Student Scholar Symposium Abstracts and Posters

Document Type


Publication Date

Spring 5-5-2022

Faculty Advisor(s)

Ann Gordon


Conspiratorial ideas have permeated the American ethos for decades. Whether it be Hollywood faking the moon landing to government involvement in the 9/11 attacks on the twin towers, there has always been a subsection of the population who believes larger relevant forces are at work. As humanity moves towards a more digital existence, conspiracy theorists also have advanced; enter Qanon. This paper will attempt to deduce the correlation between members of the Qanon community and what external factors could drive one to this belief. Qanon is a conspiratorial community that has attached itself to former President Donald Trump; their thoughts are intriguing, ranging from government corruption to the occult. The groups can attribute its founding to online forums where "Q" was conceived, lurking in dark corners of anonymous websites exchanging information of the "conspiracy." However, in recent years "Q" has emerged from the shadows and made its way into the fray. QAnon presents an interesting case study on how digital media can influence individuals' behavior and beliefs. This paper will investigate how different forms of media consumption correlates with the adoption of conspiratorial beliefs. Furthermore, due to the pertinence of Donald Trump in the conspiracy, Party affiliation will be investigated in conjunction with emotions tied to the January 6th insurrection. By understanding how online information can be leveraged to shape one's own beliefs, it could be possible for regulators to further limit such information from reaching susceptible individuals.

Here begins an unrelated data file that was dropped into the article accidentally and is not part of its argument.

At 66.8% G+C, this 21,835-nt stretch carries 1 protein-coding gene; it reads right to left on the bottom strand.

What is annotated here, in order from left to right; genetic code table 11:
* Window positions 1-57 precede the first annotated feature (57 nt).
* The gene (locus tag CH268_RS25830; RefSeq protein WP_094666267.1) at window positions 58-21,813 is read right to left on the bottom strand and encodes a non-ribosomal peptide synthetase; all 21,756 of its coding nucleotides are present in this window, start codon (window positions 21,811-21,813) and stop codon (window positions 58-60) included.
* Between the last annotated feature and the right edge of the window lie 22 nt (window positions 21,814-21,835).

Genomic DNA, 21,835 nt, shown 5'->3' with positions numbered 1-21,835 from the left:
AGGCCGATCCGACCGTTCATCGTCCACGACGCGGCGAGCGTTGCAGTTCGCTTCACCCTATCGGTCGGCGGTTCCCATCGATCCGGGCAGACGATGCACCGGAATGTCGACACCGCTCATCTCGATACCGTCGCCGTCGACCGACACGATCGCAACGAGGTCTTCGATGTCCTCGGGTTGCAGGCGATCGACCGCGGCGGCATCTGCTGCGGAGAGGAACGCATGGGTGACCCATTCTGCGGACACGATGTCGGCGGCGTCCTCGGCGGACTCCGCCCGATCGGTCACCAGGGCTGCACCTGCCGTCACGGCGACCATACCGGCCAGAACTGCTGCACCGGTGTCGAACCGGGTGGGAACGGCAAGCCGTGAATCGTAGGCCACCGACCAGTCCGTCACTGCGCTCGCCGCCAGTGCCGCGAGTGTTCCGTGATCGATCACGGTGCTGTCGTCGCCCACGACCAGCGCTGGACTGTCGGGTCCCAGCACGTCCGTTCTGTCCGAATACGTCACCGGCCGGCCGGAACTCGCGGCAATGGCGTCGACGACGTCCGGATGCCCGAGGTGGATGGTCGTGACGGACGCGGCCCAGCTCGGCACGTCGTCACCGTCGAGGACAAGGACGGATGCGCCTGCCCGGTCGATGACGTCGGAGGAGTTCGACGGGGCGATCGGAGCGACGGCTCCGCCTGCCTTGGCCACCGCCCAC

Presented at the Spring 2022 Student Scholar Symposium at Chapman University.

Creative Commons License

Creative Commons License
This work is licensed under a Creative Commons Attribution 4.0 License.